The story of the pioneer behind the bouillon cube is too strange to be fake. In 1860s Uruguay and Argentina, cattle were often slaughtered just for their hides and tallow, and the meat was left to rot. Meanwhile, Europe was hungry. A European railway engineer working in South America contacted the presiding German chemist of the day to see if there wasn't some way to capture the essence of this meat and ship it back to the Old World.
Using evaporation techniques developed for the sugar industry, a process was devised in which boned carcasses were pulped, steamed, sieved, skimmed of fat and reduced. "Extract of Meat" was born. As it happened, the man who developed it had already produced modern fertilizers, popularized baking powder and found grass substitutes for cattle; he was about to invent baby formula. He was Justus Liebig, "von" Liebig after the barony.
Until William H. Brock wrote "Justus von Liebig: the Chemical Gatekeeper," published in 1997, a conviction had set in that modern food processing was somehow an American phenomenon. In fact, Brock's text shows us that much of its logic sprang from one 19th century German mind.
Liebig, who was born the son of Darmstadt hardware store owners in 1803, was spared a working-class boy's life of mixing house paints only because his parents bribed the necessary fixers to secure his admittance to the University of Bonn. As a student, he fell in love with the aristocratic poet August Graf von Platen. The emerging chemist wrote Von Platen: "I wish I were a gas that could ... surround you like an atmosphere."
Iconoclasm became his trademark. Not only was Liebig bisexual; he was a Lutheran who later married a Catholic. By June 1823, as a low-rung instructor at the University of Giessen, he became so depressed by his colleagues' backwardness of thought (some senior faculty still disputed the circulation of blood) that he set up a lab outside the university gates. This converted guardhouse became the world's first department of biochemistry and was soon overtaken by food processors.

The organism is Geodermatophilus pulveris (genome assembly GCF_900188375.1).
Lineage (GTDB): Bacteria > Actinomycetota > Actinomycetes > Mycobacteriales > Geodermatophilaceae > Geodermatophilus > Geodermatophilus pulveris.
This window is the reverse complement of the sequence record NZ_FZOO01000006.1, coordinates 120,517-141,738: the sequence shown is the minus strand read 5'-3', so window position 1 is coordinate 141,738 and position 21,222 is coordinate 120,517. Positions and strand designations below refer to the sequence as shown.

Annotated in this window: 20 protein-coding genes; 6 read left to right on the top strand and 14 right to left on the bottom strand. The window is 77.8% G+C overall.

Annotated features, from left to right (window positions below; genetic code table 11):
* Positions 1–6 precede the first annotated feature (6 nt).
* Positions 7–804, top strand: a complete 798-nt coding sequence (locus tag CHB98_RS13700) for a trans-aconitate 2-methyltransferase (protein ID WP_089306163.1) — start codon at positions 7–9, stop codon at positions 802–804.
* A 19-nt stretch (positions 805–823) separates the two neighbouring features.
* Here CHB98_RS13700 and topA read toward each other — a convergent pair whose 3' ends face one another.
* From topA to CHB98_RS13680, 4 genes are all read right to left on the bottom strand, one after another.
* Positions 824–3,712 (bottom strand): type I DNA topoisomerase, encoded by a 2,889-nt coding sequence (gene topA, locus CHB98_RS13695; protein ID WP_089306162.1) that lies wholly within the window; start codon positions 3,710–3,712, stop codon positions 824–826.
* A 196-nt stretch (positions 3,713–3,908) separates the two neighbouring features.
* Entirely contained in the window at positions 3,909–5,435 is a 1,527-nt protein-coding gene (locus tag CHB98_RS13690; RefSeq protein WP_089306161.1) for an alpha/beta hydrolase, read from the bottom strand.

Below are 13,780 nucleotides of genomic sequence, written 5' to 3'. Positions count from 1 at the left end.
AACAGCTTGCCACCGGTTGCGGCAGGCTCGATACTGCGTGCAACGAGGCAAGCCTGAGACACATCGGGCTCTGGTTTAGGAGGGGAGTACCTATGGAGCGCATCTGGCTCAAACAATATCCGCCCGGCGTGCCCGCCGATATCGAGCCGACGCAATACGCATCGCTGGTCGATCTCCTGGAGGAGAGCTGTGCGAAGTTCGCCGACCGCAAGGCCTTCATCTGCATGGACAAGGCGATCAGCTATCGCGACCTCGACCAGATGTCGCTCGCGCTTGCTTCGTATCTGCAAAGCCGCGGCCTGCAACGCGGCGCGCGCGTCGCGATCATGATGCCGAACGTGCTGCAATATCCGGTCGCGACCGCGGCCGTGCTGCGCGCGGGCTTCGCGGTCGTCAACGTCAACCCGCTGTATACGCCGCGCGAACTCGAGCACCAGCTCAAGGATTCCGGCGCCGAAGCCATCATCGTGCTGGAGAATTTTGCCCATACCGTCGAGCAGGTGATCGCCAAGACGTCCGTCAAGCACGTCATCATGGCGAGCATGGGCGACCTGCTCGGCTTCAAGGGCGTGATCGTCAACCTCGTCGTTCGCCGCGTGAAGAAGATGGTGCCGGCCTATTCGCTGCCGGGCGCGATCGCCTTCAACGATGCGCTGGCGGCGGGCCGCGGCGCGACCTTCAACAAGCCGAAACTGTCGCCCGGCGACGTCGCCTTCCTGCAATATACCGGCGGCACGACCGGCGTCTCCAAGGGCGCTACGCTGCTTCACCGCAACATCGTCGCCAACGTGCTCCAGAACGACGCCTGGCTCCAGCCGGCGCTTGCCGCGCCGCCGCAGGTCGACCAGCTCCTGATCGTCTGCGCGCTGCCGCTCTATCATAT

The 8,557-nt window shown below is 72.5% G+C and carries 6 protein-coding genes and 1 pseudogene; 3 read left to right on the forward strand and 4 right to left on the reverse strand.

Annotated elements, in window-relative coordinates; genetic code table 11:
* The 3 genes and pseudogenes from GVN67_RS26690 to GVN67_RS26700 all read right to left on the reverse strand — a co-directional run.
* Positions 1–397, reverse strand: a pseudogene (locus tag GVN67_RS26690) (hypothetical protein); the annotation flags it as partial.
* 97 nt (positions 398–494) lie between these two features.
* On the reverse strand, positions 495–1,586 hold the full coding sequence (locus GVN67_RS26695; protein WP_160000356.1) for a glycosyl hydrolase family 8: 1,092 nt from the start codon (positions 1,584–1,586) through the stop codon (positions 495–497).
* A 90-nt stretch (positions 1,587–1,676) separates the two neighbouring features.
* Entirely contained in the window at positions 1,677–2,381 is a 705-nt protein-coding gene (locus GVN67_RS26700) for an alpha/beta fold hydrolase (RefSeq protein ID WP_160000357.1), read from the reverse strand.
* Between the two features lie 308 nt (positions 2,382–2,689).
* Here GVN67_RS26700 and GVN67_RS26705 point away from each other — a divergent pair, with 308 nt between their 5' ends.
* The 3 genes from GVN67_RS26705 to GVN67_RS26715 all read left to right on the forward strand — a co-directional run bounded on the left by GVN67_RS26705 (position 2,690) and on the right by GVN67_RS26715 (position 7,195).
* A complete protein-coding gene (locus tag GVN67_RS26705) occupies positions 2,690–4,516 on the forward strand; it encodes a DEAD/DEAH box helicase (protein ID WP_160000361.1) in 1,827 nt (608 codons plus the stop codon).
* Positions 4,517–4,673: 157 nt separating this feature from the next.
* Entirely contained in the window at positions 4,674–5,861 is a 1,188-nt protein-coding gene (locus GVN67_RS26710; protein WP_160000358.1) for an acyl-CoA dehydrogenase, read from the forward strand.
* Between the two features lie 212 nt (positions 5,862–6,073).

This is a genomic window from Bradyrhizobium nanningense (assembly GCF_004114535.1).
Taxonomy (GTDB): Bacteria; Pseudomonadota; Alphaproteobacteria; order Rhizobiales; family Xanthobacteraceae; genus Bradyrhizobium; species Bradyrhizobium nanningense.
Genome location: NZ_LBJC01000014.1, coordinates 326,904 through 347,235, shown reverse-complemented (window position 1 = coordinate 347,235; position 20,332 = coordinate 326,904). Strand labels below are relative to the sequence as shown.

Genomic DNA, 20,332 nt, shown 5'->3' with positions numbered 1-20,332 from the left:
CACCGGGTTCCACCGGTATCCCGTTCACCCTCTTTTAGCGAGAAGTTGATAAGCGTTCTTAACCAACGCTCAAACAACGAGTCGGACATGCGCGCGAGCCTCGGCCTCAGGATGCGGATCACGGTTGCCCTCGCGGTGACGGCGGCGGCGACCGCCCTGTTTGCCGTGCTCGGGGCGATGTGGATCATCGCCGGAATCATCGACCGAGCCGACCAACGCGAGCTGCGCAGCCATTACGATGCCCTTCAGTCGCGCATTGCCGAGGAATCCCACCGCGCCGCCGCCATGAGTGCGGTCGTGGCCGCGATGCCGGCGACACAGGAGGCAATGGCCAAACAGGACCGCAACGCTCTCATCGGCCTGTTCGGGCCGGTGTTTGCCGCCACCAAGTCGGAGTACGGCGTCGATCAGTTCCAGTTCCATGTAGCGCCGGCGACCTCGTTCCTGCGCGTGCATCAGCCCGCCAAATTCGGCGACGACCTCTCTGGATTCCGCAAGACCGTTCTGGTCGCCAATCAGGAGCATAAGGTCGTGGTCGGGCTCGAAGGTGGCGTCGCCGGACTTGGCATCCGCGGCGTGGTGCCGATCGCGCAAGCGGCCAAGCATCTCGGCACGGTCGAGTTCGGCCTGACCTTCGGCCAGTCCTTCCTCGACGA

Farmers, brewers, vintners flocked to Giessen to study practical science at the new chemistry lab. In addition to the Englishman James Blake, who went on to co-found the Australian wine industry, and German Wilhelm Bottinger, who became a chemist for Bass Ale, Liebig's students included the American Charles Mayer Wetherill, the first chemist in the U.S. Department of Agriculture.
Chemistry on the farm
There was a nervous breakdown in the 1830s, which Brock brushes over. By the 1840s, the chemist was busy reinventing agriculture, though he'd never farmed. After a "cook's tour" of British farming estates, Liebig pronounced that crop rotation was inefficient. He became a partner in a Liverpool-based fertilizer business that sold heat-melded mixes of ash, gypsum, calcined bones, potassium silicate, magnesium sulfate and ammonium phosphates.
The fusing of the compounds in a furnace was intended to ensure gradual release of nutrients into soil. But Brock reports a mighty blunder: "No field trials were made before the materials were launched for marketing in the autumn of 1845 -- a fatal mistake.
When, following the bad harvest of 1844 and the onset of the potato famine in 1845, enthusiastic British farmers tried the products they rapidly discovered that the materials remained on the surface like a grass dressing unless at further expense they were ploughed in."
The chemist moved to nutrition, where he argued that fat didn't make you fat, carbohydrates did. "He could find very little fat in animal feeds," recounts Brock. After anticipating the Atkins diet by more than a century, Liebig moved on to baking powder. By the 1850s, an American student, Eben Norton Horsford, patented a baking powder that Liebig predicted could supplant yeast in commercial bakeries. In an attempt to switch German bakers from yeasts to chemical leavens, Liebig took to baking muffins as part of his chemistry demonstrations.
When he was wrong, he was wrong so influentially that chemists are still correcting him more than a century later. Modern American chemist Harold McGee, author of "On Food and Cooking: The Science and Lore of the Kitchen," hauls him out of history for promulgating misinformation about "sealing" juices into meat. Liebig thought boiling would do it. Variations of his advice found their ways into the cookbooks of Eliza Acton, Fannie Farmer and Auguste Escoffier.
The British government recently published evidence that Liebig promoted grinding up meat and bone meal, then mixing it into cattle feed. To his eyes, protein begat more protein. He had no way of knowing that a century later the resulting feed would harbor a lethal pathogen and give rise to the "mad cow" epidemic in the 1980s.